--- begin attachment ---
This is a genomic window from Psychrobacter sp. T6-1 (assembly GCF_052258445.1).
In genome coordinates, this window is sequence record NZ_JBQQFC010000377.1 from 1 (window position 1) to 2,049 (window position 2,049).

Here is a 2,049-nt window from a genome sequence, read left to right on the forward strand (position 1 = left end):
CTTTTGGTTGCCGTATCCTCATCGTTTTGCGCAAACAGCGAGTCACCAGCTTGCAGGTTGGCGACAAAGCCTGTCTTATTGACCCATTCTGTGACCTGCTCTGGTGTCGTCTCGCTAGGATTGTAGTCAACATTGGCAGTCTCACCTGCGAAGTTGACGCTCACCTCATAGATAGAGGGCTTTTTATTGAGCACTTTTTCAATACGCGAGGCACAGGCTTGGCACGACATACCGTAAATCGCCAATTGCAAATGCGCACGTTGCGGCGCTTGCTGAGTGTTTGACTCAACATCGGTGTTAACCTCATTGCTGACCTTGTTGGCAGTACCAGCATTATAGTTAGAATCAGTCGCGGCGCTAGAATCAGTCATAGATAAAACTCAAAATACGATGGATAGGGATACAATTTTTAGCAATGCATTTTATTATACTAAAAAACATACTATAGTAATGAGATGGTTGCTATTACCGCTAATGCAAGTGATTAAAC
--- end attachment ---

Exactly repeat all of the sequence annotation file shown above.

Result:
This is a genomic window from Psychrobacter sp. T6-1 (assembly GCF_052258445.1).
In genome coordinates, this window is sequence record NZ_JBQQFC010000377.1 from 1 (window position 1) to 2,049 (window position 2,049).

Here is a 2,049-nt window from a genome sequence, read left to right on the forward strand (position 1 = left end):
CTTTTGGTTGCCGTATCCTCATCGTTTTGCGCAAACAGCGAGTCACCAGCTTGCAGGTTGGCGACAAAGCCTGTCTTATTGACCCATTCTGTGACCTGCTCTGGTGTCGTCTCGCTAGGATTGTAGTCAACATTGGCAGTCTCACCTGCGAAGTTGACGCTCACCTCATAGATAGAGGGCTTTTTATTGAGCACTTTTTCAATACGCGAGGCACAGGCTTGGCACGACATACCGTAAATCGCCAATTGCAAATGCGCACGTTGCGGCGCTTGCTGAGTGTTTGACTCAACATCGGTGTTAACCTCATTGCTGACCTTGTTGGCAGTACCAGCATTATAGTTAGAATCAGTCGCGGCGCTAGAATCAGTCATAGATAAAACTCAAAATACGATGGATAGGGATACAATTTTTAGCAATGCATTTTATTATACTAAAAAACATACTATAGTAATGAGATGGTTGCTATTACCGCTAATGCAAGTGATTAAAC